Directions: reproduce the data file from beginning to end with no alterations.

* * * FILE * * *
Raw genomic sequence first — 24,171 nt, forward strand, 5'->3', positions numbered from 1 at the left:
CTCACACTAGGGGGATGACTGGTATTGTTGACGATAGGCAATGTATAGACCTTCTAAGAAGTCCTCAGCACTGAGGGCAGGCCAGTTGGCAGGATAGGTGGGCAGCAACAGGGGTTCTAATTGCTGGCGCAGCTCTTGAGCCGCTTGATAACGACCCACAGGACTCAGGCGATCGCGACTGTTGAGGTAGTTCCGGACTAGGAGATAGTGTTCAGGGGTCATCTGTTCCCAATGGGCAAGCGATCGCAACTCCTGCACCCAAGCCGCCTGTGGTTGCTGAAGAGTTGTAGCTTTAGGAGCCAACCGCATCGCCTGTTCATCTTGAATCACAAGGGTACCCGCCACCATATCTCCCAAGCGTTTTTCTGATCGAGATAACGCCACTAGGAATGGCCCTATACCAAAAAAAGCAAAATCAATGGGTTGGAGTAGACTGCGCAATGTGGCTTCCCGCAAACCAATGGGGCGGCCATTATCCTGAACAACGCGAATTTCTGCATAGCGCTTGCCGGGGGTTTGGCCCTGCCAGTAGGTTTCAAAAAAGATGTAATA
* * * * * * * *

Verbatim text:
Raw genomic sequence first — 24,171 nt, forward strand, 5'->3', positions numbered from 1 at the left:
CTCACACTAGGGGGATGACTGGTATTGTTGACGATAGGCAATGTATAGACCTTCTAAGAAGTCCTCAGCACTGAGGGCAGGCCAGTTGGCAGGATAGGTGGGCAGCAACAGGGGTTCTAATTGCTGGCGCAGCTCTTGAGCCGCTTGATAACGACCCACAGGACTCAGGCGATCGCGACTGTTGAGGTAGTTCCGGACTAGGAGATAGTGTTCAGGGGTCATCTGTTCCCAATGGGCAAGCGATCGCAACTCCTGCACCCAAGCCGCCTGTGGTTGCTGAAGAGTTGTAGCTTTAGGAGCCAACCGCATCGCCTGTTCATCTTGAATCACAAGGGTACCCGCCACCATATCTCCCAAGCGTTTTTCTGATCGAGATAACGCCACTAGGAATGGCCCTATACCAAAAAAAGCAAAATCAATGGGTTGGAGTAGACTGCGCAATGTGGCTTCCCGCAAACCAATGGGGCGGCCATTATCCTGAACAACGCGAATTTCTGCATAGCGCTTGCCGGGGGTTTGGCCCTGCCAGTAGGTTTCAAAAAAGATGTAATA